A Lot or a Little?
What you will—and won't—find in this movie.
More can be achieved through teamwork than alone, and it's important to give credit to others. Self-belief can be powerful and help you succeed.
Positive Role Models
Gradually Jason learns not to hog the limelight and gives credit to others, changing the selfish and arrogant behavior he shows at the start of the film. He is brave and open to adventure but puts himself and others in danger in the process. The rest of the team learn to value each other and be grateful for the influence of their TV show, which they only really associate with money before their real-life quest.
Some diversity within main crew, with a Black character and an actor of Lebanese descent among an otherwise mostly White cast. Though sexism is mentioned, it isn't particularly challenged, and the film leans into the same stereotypes it calls out for comedic value. For example, actor Tony Shalhoub plays a character named Fred Kwan, and within the fictional TV show, Kwan squints as if trying to look more "Asian" as Tech Sergeant Chen. The only female character wears a tight-fitting spacesuit with cleavage showing and repeats what the computer says, which plays on "dumb blonde" stereotypes.
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Violence & Scariness
Lots of comic sci-fi violence, one sad death. Many explosions, physical fighting, and shooting guns. Characters suffer fatal bullet wounds, scrapes to the face and body, blood from the mouth; one faints. Torture is mentioned, and scenes involve electrocution -- both seen on-screen and heard off-screen. Aliens tear one another apart and eat one another, are seen suffocating, and turn inside out and explode. Spaceship crashes. Teens set off fireworks. Passing mention of panic attacks, suicide.
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Sex, Romance & Nudity
Passionate kissing, followed by characters sliding to the floor. Suggestive dialogue, flirtation, reference to a character sleeping with lots of women. A female character's costume comes unzipped, and she spends several scenes with her bra exposed. A male character is topless in one scene and also shown in a shirt with no bottoms, though nothing can be seen beneath.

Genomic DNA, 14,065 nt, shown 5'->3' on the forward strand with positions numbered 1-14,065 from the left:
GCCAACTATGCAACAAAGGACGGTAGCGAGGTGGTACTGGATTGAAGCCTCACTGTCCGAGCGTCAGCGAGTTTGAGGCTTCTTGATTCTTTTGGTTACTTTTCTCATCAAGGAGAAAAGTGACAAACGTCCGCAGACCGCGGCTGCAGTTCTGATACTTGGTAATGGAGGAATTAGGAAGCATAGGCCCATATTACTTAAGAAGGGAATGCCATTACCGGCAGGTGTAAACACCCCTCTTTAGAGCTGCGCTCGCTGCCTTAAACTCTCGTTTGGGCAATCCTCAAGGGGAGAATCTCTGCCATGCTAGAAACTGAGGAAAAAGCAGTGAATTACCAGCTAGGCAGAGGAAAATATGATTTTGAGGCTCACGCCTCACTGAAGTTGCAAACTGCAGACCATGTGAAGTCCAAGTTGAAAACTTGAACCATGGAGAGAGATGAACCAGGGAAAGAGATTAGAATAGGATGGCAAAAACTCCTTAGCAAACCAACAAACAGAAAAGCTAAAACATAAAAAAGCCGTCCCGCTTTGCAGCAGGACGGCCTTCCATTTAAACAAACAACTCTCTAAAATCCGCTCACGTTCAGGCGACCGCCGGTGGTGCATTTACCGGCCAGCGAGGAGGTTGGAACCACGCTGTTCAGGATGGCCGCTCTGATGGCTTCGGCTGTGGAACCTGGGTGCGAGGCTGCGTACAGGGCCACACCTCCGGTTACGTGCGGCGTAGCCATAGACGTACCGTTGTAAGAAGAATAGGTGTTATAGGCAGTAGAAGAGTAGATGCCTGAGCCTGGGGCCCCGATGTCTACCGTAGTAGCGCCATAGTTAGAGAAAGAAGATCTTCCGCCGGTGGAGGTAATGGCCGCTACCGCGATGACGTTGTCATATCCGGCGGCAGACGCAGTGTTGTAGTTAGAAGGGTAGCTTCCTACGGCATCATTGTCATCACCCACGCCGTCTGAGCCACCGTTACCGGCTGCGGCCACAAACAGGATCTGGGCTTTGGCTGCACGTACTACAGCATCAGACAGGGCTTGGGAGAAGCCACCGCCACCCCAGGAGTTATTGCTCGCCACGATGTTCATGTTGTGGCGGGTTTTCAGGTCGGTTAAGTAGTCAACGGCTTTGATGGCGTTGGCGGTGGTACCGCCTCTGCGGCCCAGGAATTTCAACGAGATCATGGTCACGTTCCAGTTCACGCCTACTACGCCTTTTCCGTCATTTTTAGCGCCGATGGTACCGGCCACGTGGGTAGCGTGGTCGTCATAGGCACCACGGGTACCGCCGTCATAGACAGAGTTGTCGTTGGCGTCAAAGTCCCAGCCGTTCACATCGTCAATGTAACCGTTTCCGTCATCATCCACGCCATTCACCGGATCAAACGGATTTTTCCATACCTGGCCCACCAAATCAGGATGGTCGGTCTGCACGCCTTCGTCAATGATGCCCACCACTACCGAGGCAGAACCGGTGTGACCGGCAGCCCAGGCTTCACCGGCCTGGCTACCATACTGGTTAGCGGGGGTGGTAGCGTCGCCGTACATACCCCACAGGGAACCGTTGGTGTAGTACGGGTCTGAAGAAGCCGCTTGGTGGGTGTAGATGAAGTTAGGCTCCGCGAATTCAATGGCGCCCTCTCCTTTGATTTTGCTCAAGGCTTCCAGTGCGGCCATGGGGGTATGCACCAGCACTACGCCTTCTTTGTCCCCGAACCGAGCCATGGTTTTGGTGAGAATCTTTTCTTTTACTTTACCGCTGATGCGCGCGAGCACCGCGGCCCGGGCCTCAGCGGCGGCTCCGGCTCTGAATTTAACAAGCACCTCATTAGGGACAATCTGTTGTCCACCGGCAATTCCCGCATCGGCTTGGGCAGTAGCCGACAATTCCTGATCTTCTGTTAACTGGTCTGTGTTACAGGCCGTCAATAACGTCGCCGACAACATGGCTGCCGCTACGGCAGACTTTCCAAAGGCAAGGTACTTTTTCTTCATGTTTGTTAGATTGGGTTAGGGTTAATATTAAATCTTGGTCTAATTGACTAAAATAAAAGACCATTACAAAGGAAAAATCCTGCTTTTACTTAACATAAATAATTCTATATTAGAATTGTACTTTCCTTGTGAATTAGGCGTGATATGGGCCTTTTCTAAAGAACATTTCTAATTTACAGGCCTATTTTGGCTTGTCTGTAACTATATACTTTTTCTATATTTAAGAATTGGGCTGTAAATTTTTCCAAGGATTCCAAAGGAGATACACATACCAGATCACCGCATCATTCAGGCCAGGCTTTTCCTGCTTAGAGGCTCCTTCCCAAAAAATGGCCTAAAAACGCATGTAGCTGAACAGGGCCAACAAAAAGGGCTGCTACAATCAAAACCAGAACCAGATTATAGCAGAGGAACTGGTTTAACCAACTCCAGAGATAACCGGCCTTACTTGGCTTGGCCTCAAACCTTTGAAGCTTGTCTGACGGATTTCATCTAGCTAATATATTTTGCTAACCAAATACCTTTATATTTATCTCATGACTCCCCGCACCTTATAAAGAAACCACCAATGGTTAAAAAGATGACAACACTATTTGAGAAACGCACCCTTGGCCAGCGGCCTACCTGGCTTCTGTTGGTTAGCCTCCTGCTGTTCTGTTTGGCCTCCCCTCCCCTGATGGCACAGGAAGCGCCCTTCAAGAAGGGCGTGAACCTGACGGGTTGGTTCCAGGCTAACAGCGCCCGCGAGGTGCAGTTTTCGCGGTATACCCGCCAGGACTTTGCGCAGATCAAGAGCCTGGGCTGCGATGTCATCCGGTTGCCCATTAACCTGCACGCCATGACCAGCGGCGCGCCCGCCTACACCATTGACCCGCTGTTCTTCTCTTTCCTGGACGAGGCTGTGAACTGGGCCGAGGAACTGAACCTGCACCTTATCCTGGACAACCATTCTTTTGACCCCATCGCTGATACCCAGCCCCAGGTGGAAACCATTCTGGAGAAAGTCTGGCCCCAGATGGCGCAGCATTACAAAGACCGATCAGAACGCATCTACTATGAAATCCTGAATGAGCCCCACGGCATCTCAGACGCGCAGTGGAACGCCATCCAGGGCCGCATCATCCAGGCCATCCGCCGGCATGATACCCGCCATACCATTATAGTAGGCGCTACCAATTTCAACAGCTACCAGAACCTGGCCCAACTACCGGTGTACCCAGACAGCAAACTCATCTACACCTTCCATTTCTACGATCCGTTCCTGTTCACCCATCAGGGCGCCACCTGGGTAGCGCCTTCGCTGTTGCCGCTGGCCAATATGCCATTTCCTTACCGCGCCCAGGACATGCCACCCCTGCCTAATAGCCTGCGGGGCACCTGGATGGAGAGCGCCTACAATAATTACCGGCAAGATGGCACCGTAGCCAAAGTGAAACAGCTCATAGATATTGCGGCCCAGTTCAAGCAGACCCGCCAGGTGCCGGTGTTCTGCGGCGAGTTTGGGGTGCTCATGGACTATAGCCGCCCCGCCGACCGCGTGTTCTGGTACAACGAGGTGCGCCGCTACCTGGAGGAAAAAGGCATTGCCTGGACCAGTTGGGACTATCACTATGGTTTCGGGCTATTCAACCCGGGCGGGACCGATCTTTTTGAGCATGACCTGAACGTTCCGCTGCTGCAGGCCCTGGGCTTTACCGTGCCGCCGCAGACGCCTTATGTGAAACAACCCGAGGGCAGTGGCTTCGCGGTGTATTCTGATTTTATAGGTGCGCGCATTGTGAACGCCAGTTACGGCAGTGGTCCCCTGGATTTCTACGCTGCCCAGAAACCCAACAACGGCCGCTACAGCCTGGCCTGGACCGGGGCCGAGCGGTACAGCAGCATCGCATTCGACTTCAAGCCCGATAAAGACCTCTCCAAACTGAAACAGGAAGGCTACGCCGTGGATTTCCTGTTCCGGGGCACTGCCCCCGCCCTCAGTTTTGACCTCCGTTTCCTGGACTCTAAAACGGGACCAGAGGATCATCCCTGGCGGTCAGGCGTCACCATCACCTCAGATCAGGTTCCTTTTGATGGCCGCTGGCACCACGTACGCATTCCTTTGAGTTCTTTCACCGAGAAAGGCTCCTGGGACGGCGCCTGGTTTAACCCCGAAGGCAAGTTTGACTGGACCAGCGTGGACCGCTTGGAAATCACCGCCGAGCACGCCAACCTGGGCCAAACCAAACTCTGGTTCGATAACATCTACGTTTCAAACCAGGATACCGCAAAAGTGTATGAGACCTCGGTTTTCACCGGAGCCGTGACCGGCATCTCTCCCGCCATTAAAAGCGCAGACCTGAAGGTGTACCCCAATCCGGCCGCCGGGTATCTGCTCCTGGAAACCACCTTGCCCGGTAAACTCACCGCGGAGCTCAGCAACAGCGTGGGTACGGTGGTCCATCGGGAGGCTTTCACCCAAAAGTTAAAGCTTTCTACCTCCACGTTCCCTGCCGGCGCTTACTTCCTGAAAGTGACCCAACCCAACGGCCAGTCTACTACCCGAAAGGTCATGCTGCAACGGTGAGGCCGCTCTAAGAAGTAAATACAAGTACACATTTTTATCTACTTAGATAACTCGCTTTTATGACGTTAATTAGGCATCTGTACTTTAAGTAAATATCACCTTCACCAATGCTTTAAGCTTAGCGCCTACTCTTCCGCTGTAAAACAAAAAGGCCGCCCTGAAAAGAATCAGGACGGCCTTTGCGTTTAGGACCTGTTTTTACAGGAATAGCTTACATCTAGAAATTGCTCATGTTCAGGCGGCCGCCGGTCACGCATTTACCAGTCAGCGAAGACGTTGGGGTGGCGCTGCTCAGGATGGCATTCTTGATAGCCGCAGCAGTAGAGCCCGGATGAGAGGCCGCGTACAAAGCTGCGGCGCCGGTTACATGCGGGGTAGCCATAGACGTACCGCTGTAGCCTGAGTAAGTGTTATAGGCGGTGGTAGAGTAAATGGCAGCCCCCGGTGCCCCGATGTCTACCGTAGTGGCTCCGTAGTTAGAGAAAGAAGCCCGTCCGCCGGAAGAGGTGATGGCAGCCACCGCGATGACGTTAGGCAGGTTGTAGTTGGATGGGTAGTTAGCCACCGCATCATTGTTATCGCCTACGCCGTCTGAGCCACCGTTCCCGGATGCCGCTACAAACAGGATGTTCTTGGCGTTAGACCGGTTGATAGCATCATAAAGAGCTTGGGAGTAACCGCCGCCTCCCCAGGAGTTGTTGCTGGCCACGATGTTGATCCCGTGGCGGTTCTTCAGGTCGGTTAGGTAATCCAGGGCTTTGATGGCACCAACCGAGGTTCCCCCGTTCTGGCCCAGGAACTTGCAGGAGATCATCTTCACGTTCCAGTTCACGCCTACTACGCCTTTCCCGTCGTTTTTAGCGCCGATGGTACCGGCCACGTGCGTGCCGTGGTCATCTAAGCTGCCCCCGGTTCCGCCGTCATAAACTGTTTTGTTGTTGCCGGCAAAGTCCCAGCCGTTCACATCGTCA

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Language includes "hell," "damn," "goddamn," "ass," "boobs," "screw," "oh my God," "bloody," and "retards."
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Products & Purchases
Coca-Cola mentioned, can shown on-screen. References to Toyota, Advil, Gilligan's Island.
Drinking, Drugs & Smoking
Character drinks to feel better and passes out, later waking up with a hangover. Another is seen holding a cocktail. Advil mentioned. Passing reference to pubs. A character asks another, "Are you stoned?"
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Parents Need to Know
Parents need to know that Galaxy Quest is a fun sci-fi comedy from 1999 about actors who are best known for appearing on a fictional Star Trek-like TV show. There's some violence -- shooting and fighting, cartoonish gore involving aliens -- and one sad death. A character gets so drunk that he passes out and is then hung over. There's kissing, a character's bra is exposed for several scenes, and someone mentions a character sleeping "with every Terrakian slave girl and moon princess." Language includes "hell," "damn," and "ass," as well as "retards." The humor is pretty basic and often leans into stereotypes, but there are some positive messages to be found within, and the characters grow to understand the importance of teamwork, making this appropriate for tweens and up. Sigourney Weaver, Alan Rickman, Tim Allen, Tony Shalhoub, and more star. To stay in the loop on more movies like this, you can sign up for weekly Family Movie Night emails.
Is It Any Good?
Sharply written and performed, this hilarious romp affectionately skewers TV sci-fi, its stars, and its fans. Galaxy Quest's creative premise leads to hilarious lines and situations that play on both Star Trek and the actors' hang-ups. For example, Rickman's Spock/McCoy-hybrid character stares glumly at his alien gill make-up in the mirror and murmurs about the time he got five curtain calls as Richard III. Weaver, who plays a counterpart of Lt. Uhura, repeats everything the computer says. And Shalhoub, as the spaceship's Scotty-like mechanic; Mitchell, as the smart child star reliving the glory of his youth; and Sam Rockwell, as the imperiled expendable officer, also deliver hilarious lines.
The fast, fresh script is full of humor, but its attempts to poke fun at stereotypes never really land. It is, however, a terrific premise that unreels in a tightly constructed farce that's filled with surprises. Perhaps the biggest one is that we really come to care about the characters.
Did we miss something on diversity?
Research shows a connection between kids' healthy self-esteem and positive portrayals in media. That's why we've added a new "Diverse Representations" section to our reviews that will be rolling out on an ongoing basis. You can help us help kids by suggesting a diversity update.